Suspect Convictions

The burning corpse of a 9-year old girl was found on a school playground in Davenport, Iowa, September 17, 1990. Within days of the discovery of Jennifer Lewis’ charred body, police arrested Stanley Liggins, an African American who had just been released from prison. An Iowa jury convicted him and after 26-years behind bars, an appellate court has granted him a new trial. The court’s decision was prompted by allegations of hidden evidence and potential police misconduct. Liggins will stand trial in May 2017. And once again, the question will be asked: Who killed Jennifer Lewis? Veteran journalist Scott Reeder, who was at the crime scene the night Jennifer was killed, has conducted a massive investigation examining evidence in the case, interviewing witnesses and exploring the lives of both the victim and the accused. Troubling new developments have been uncovered. Reeder teamed with the NPR affiliate, WVIK, to produce this podcast: “Suspect Convictions.”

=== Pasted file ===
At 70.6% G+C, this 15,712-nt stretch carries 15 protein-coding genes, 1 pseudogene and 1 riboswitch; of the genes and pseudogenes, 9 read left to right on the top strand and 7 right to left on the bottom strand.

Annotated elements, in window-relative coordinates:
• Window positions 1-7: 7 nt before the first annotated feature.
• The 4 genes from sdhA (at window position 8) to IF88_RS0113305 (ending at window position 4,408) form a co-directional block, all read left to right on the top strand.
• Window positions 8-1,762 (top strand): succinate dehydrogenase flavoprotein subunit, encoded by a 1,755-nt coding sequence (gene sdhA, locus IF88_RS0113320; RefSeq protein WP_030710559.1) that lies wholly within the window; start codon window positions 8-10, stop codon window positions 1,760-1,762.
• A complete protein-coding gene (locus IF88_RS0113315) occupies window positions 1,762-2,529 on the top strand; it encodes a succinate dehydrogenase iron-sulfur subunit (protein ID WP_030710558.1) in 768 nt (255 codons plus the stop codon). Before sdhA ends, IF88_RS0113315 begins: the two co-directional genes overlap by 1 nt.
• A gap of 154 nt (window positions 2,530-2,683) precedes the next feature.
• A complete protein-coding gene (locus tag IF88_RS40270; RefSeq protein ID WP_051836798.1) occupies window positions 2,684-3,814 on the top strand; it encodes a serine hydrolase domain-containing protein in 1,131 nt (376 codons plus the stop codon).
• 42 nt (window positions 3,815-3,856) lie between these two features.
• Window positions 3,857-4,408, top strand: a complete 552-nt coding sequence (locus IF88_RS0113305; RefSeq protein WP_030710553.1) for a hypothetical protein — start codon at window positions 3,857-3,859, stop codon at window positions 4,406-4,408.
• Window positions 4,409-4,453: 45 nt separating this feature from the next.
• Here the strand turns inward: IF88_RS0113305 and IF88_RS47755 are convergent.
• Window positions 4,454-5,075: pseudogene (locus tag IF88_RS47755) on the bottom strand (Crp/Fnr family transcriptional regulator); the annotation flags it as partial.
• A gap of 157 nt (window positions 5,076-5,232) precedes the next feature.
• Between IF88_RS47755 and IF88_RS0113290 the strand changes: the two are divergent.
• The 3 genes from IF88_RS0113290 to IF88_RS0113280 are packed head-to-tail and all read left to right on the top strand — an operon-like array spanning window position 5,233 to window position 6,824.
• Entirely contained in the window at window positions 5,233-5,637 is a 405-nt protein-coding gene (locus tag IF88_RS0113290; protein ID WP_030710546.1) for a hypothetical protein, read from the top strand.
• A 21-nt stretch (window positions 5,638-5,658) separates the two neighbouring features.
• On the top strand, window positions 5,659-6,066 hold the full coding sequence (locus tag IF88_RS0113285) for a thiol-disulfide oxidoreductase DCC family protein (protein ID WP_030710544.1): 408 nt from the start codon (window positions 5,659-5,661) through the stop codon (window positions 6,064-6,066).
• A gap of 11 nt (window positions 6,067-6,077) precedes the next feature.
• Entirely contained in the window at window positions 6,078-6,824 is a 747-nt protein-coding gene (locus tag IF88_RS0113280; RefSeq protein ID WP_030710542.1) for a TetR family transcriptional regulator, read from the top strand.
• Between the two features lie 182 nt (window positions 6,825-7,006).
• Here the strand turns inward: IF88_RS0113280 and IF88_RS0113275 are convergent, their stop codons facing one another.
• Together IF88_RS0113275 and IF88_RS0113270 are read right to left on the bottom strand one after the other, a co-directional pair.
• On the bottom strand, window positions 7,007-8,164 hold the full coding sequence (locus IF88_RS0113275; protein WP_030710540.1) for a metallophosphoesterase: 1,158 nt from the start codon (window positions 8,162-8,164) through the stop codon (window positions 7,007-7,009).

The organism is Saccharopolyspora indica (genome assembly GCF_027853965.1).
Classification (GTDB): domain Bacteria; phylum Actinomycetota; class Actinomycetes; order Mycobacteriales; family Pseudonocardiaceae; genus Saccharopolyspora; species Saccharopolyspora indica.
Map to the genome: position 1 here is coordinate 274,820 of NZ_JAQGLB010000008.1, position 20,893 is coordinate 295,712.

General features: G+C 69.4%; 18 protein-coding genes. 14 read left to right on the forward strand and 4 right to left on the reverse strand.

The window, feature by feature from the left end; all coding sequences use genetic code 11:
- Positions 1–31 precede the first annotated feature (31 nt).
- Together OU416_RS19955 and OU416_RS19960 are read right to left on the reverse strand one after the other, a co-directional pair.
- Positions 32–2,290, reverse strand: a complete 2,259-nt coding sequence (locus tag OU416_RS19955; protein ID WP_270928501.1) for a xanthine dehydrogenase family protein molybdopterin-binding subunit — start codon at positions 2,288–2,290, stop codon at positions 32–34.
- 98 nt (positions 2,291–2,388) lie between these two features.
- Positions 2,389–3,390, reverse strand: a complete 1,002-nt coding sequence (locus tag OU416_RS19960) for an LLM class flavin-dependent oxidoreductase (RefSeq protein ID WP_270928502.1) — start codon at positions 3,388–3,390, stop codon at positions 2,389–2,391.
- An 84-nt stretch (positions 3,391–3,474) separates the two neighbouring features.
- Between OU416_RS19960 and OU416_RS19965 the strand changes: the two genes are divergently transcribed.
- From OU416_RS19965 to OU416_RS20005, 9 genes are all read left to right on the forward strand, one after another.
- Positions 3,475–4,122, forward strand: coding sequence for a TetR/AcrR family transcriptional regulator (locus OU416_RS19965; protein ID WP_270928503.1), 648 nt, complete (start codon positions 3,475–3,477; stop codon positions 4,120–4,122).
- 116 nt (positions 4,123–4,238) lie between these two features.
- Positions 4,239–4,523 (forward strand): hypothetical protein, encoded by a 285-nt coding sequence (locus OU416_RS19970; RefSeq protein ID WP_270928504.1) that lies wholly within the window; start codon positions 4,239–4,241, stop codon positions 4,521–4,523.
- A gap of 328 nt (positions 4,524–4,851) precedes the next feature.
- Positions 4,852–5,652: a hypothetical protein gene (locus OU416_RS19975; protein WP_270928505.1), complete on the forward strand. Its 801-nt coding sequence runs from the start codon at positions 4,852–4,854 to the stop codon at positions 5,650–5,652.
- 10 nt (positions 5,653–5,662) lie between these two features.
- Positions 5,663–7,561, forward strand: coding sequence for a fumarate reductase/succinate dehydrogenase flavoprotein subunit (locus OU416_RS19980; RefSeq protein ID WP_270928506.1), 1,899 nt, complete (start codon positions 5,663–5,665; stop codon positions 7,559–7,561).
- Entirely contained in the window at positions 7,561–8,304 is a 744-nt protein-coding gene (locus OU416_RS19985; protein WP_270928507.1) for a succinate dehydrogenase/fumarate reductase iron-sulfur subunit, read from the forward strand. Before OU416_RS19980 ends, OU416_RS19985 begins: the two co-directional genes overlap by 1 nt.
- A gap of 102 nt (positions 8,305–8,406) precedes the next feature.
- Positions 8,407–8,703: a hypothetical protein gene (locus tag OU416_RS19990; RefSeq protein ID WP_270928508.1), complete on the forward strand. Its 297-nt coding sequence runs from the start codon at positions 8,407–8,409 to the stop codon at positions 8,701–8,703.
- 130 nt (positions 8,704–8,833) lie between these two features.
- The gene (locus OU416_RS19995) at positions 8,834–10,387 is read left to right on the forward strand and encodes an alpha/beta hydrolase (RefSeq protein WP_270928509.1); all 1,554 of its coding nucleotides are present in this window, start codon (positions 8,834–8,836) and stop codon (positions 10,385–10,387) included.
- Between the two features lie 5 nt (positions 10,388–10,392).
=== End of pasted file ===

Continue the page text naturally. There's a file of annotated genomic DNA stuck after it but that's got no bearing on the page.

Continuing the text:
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Suspect Convictions

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Now displaying: February, 2017
Feb 22, 2017

This week, we sat down with a panel of guests to talk about the case. Both defense and prosecutor attorneys from the original case have agreed to discuss, and we’ve brought in veteran true-crime investigator and bestselling author Aphrodite Jones.


Aphrodite Jones: New York times bestselling author of “Cruel Sacrifice” and host of the TV show “True Crime with Aphrodite Jones.”

Bill Davis: Former Scott County Attorney, prosecutor in first two trials.

Mike Tobey: Stanley Liggins 2nd defense attorney


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Feb 14, 2017

There are a lot of reasons that the Stanley Liggins case is far from a done deal. In this episode, we are talking about the other suspects, why their behavior is strange, why the jury won’t even know about a lot of the information we have, and how that could play into the final decision.

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Feb 6, 2017

What role does the media play in a high-profile case like the one explored in Suspect Convictions? That is the question that this episode tackles.

Media coverage has always played a role in this case, from initial television and newspaper coverage, to talk show radio, and now, this podcast. Opinion pieces often mix with factual coverage in the public's mind, and it can get messy. How has that played a role in the Jennifer Ann Lewis case from the very beginning, and what role does this podcast play in the case?

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